alexa New Trends In VCF Treatment
ISSN: 2161-0533

Orthopedic & Muscular System: Current Research
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3rd International Conference and Exhibition on Orthopedics & Rheumatology
July 28-30, 2014 DoubleTree by Hilton Hotel San Francisco Airport, USA

David Cesar Noriega
Accepted Abstracts: Orthop Muscul Syst
DOI: 10.4172/2161-0533.S1.019
Abstract
V ertebral compression fractures (VCF) is a true concern in the aging population with 700 000 new osteoporotic VCF reported each year in the United States. The progressive deformation of the spine consecutive to osteoporotic VCF can have severe clinical consequences such as chronic pain, reduction of the pulmonary function, and disturbance of the quality of life, as well as a psychosocial impact with altered body image, depression and social withdrawal. Currently, there are two main ways to reduce VCF. The first way is an indirect action exerted on the vertebral body using the ligamentotaxis effect by prone positioning the patient. This treatment can be conservative and includes bed rest and analgesics or it can consist of minimal surgical procedures such as vertebroplasty or percutaneous instrumentation. In the second way, forces are directly applied on the bone of the fractured vertebra (balloon kyphoplasty). These direct forces are supplemented by the forces due to the prone position of the patient during this procedure. All these treatments are efficient in reducing pain and improving quality of life. The ligamentotaxis effect can efficiently reduce the cortical ring using the dynamic mobility of the VCF. Kyphoplasty, compared to conservative treatments or vertebroplasty, allows at best an additional restoration of the vertebral height and of the kyphosis angle. Tzermiadianos showed that VCF provoked endplate deformity that could change the pressure profile of the disc and increase compressive loading of the anterior wall of the adjacent vertebra by 94 +/- 23% in comparison to intact status, and also predisposed to adjacent wedge fractures. However, the initial breakage of the endplate is not enough to initiate this degeneration cascade and an adequate management of the fractured vertebra can indeed allow to restore the endplate and to save the disc integrity. With the current techniques for VCF treatment (vertebroplasty, balloon kyphoplasty), there is in general no real evidence of complete anatomical reduction of the fractured vertebral body prior to its stabilization. Although vertebral height restoration has been demonstrated, fractured endplates reduction is more or less limited. An incomplete treatment could cause different patterns of healing and of alteration of the discs which might be responsible of complications such as recurrent kyphosis after posterior reduction or recurrent pain. Thus, a more comprehensive approach should take into account the anatomical restoration of the vertebral body geometry as a whole, i.e. the cortical ring and endplates and consider the sagittal alignment of the spine.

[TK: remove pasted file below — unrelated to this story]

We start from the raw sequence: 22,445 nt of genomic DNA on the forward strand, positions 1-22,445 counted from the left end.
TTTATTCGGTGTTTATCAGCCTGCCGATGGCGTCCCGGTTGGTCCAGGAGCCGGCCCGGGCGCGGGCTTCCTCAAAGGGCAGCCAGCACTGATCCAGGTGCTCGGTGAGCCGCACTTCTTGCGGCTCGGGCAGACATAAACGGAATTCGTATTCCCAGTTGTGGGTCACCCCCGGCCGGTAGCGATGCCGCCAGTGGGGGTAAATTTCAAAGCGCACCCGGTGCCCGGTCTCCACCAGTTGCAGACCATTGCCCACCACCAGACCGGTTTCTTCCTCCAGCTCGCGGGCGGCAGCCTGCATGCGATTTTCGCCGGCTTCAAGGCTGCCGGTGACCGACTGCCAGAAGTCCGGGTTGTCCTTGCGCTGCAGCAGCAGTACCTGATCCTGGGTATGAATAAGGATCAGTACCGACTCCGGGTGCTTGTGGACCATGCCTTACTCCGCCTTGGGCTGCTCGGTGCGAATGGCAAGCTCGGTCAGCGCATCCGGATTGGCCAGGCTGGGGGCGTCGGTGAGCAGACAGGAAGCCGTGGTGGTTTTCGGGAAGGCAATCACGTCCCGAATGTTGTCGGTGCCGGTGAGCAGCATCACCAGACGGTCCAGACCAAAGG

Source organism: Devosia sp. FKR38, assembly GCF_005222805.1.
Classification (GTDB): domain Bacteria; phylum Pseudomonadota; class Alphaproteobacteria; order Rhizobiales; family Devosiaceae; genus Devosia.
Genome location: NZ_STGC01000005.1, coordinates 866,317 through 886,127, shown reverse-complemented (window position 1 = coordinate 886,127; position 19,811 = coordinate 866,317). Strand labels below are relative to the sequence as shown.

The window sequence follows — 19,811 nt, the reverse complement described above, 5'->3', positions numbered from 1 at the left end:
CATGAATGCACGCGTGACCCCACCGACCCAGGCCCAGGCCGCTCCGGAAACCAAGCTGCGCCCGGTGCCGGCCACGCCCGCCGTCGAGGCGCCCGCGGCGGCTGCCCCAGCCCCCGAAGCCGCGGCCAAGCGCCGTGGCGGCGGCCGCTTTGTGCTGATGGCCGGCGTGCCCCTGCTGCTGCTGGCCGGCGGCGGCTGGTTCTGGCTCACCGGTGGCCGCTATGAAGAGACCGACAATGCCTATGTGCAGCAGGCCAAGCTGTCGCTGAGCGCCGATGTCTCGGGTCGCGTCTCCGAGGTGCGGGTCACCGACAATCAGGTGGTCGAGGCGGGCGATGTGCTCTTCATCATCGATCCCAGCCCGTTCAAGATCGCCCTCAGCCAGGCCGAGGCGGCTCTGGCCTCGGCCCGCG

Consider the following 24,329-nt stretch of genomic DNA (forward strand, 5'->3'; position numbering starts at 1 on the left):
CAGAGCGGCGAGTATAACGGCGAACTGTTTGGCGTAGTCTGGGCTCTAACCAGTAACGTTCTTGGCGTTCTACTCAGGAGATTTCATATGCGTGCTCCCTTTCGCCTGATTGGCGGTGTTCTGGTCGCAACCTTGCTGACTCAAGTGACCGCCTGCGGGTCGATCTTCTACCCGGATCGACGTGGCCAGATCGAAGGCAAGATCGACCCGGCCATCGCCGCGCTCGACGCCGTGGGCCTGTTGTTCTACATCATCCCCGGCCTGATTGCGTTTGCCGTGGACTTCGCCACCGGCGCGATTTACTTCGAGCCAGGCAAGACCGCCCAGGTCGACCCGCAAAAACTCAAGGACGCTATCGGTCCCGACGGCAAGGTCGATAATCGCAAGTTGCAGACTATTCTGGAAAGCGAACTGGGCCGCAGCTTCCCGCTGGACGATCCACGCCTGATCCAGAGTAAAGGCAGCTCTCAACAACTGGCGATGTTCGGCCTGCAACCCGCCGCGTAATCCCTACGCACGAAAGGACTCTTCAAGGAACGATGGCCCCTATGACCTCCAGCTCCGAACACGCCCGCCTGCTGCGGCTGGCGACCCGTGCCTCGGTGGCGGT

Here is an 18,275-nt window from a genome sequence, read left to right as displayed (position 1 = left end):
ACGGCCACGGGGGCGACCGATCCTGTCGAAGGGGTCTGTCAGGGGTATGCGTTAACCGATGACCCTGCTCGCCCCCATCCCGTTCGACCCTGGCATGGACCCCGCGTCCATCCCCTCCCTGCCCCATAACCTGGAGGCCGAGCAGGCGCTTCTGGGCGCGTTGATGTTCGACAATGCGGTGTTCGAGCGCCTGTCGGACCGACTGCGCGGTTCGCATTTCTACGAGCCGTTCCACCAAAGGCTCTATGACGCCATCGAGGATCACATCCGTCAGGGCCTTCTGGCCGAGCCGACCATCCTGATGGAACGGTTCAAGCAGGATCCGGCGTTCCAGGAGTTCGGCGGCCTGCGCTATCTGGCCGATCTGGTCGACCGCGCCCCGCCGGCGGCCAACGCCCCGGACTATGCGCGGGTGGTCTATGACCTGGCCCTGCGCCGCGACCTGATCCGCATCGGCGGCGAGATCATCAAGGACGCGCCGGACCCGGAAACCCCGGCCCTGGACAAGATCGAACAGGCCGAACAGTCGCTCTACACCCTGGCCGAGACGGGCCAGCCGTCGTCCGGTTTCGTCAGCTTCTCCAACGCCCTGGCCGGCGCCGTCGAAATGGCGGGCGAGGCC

Biography
David Cesar Noriega is member of the Royal Academy of Surgery and Medicine of Valladolid, as well as Honorary assistant to the University of Valladolid. The research of his PhD was based on the ability to achieve anatomical-biomechanical reduction to vertebral compression fractures. He has published widely in the field of spine patologies. Actually is the PI of several clinical trials about stem cells, neuromodulation in the spine and vertebral compression fractures as well as is conducting several biomechanical studies about vertebral fractures. He is the Chairman at several training symposium about spine pathology
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